• @AndrewSavinykh - the rules are checked regardless but how would you "try to mount" in those cases? Jan 8 at 21:36
  • with the mount command presumably? Jan 9 at 0:07
  • @AndrewSavinykh - I'm having a hard time understanding what you're asking... you do know that you can not mount drives/filesystems with mount unless you're superuser? So that's a non-issue to begin with. The question here is about mount helpers used primarily by file manager and how to inhibit/disable them - in this particular case it's udisks. Jan 9 at 9:18
  • "can not mount drives/filesystems with mount unless you're superuser?" No I did not know that. Jan 9 at 10:03
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The solution to question 1) is found here: https://askubuntu.com/questions/1062719/how-do-i-disable-the-auto-mounting-of-internal-drives-in-ubuntu-or-kubuntu-18-04

Basically, turn off udisks2.

systemctl stop udisks2.service

and then test, and do it permanently:

systemctl mask udisks2

This will prevent "normal" users from mounting drives automatically... You should also make sure they are not in the adm or sudo group, as then they could still mount drives.

As Marcus Müller noted in the comments, the solution to 2) would be non-trivial, I think. I can not think of a good answer right off (e.g. if I am root, how do I prevent myself from mounting any drive?). root has to be able to mount drives, it is how the kernel boots, and loads ram disks and such.

Further, as Guntram Blohm noted in the comments, adding:

systemctl mask udisks2

will prevent it from being pulled back into the system in the future, which is a "good thing".

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  • Thanks, stopping udisks2 solved the problem of automounting. I do not use Gnome as my desktop environment, I use icewm instead, and the dependecies of udisks2 all seem to be gnome-releated: gvfs* gvfs-backends* gvfs-daemons* gvfs-fuse*. Thus I am tempted to purge udisks2 with apt, what do you opine of such solution? Is there any possibility of ubuntu reinstalling this package during routine apt full-upgrade?
    – John Smith
    Jan 8 at 16:17
  • 2
    You can remove udisks2, but you can't be sure you'll never install something that pulls it back in. That's why you should do systemctl mask udisks2, which makes sure that even if the package gets installed later somehow, systemctl won't start it. On my system, udisks2 got reinstalled when I installed a commercial package named bcompare - no idea why that should need udisks2, but I'm mentioning this here to show udisks2 could get installed whenever you don't expect it. Jan 8 at 17:12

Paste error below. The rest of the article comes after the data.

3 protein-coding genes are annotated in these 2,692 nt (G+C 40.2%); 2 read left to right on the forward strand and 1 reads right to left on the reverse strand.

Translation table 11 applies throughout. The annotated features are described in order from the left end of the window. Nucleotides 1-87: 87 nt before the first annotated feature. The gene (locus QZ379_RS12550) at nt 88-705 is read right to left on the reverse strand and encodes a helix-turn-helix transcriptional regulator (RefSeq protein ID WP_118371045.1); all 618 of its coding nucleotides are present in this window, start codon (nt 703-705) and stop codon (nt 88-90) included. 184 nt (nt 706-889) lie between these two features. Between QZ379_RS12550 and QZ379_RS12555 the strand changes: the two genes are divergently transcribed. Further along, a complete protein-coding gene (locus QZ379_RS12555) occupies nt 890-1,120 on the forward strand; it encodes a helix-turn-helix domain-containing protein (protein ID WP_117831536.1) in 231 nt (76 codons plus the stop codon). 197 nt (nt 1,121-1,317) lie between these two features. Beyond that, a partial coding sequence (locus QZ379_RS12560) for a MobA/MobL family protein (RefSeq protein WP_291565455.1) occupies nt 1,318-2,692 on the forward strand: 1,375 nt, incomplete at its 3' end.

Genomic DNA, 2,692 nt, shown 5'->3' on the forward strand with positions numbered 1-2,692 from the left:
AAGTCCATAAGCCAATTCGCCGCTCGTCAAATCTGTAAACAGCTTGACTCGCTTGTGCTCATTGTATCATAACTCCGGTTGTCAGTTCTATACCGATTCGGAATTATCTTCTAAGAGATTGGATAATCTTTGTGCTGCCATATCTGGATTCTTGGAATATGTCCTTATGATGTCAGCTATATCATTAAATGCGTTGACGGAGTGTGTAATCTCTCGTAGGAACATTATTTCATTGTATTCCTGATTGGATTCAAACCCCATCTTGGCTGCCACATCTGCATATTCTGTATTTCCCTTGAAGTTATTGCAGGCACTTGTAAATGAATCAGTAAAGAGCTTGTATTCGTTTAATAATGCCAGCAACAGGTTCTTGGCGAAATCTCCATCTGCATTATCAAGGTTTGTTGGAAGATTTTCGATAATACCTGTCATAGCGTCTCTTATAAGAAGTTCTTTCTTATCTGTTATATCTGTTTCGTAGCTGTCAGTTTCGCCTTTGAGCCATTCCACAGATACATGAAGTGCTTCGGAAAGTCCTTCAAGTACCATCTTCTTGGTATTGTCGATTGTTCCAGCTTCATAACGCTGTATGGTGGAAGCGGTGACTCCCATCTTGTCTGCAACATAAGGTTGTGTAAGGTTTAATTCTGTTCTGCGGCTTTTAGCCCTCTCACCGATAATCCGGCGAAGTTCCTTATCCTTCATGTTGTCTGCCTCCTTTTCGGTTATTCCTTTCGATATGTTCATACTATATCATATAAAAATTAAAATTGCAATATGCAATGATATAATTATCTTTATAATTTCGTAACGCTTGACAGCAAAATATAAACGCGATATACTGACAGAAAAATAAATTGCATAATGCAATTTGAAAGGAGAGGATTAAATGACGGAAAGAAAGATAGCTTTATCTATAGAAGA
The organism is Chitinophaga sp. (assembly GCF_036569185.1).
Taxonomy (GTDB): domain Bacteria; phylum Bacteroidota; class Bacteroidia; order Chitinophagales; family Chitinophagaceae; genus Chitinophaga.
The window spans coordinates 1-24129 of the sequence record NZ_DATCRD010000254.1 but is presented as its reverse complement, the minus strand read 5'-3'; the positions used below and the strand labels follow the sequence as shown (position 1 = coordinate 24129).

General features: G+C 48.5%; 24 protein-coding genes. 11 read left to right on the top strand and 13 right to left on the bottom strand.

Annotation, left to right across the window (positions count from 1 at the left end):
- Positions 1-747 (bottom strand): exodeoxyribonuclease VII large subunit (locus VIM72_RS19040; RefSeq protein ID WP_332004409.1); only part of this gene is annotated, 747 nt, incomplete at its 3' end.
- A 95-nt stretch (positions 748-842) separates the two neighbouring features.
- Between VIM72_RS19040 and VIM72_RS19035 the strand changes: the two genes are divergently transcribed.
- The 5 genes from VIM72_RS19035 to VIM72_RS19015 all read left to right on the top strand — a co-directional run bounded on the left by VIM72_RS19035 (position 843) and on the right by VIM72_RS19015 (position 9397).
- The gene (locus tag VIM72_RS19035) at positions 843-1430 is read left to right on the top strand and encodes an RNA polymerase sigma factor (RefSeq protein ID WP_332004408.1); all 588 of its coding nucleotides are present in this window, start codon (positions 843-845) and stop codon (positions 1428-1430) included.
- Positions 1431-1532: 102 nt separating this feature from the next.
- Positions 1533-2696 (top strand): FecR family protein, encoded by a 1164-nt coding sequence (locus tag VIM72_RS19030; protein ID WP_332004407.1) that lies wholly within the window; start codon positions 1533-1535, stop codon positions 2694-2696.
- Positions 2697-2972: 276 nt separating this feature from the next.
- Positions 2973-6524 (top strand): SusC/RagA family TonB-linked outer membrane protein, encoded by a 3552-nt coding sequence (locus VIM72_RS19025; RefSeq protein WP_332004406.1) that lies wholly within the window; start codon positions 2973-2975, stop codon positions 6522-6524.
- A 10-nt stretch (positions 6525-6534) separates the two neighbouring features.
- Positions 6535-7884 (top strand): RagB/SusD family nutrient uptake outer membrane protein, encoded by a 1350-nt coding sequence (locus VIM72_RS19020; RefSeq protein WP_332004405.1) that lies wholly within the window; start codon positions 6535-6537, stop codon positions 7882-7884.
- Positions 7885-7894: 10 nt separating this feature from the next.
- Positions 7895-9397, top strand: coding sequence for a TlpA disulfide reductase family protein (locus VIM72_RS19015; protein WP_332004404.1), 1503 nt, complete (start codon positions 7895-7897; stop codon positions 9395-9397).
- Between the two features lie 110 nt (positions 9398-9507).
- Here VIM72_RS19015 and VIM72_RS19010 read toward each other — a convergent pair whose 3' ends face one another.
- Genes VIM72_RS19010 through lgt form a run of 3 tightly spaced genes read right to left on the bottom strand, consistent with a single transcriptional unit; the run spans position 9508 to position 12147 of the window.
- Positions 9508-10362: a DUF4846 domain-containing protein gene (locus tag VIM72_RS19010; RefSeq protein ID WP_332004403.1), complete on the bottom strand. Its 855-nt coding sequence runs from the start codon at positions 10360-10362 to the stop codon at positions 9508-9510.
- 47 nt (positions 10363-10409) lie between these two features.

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connected via one of my USB ports...

so have the mount entry in your /etc/fstab if you desire, but to deal with disks hotplugged via usb you can use usbguard.

I do not know if it is available for Ubuntu like it is for Redhat, but it is a simple matter of installing, configuring the /etc/usbguard/usbguard-daemon.conf to your liking but the defaults will probably suffice. Then before starting the usbguard service, you must create the /etc/usbguard/rules.conf file otherwise you won't have anything whitelisted to work on the usb ports including your keyboard and mouse and you will be yanking the power cord to reboot and then booting to single user mode to correct,

when you do usbguard generate-policy > /etc/usbguard/rules.conf before doing service usbguard start that will automatically capture existing usb devices and you can recognize those in the rules.conf file, one of which will be your usb connected disk devices which will be identified specifically and explicitly via id, serial, etc. And this will manage what external usb disks will or will not work on the system, you'll be managing it at the usb connection level before udisks sees and mounts them.

for some usbguard detailed info see : usbguard rules allow any keyboard and mouse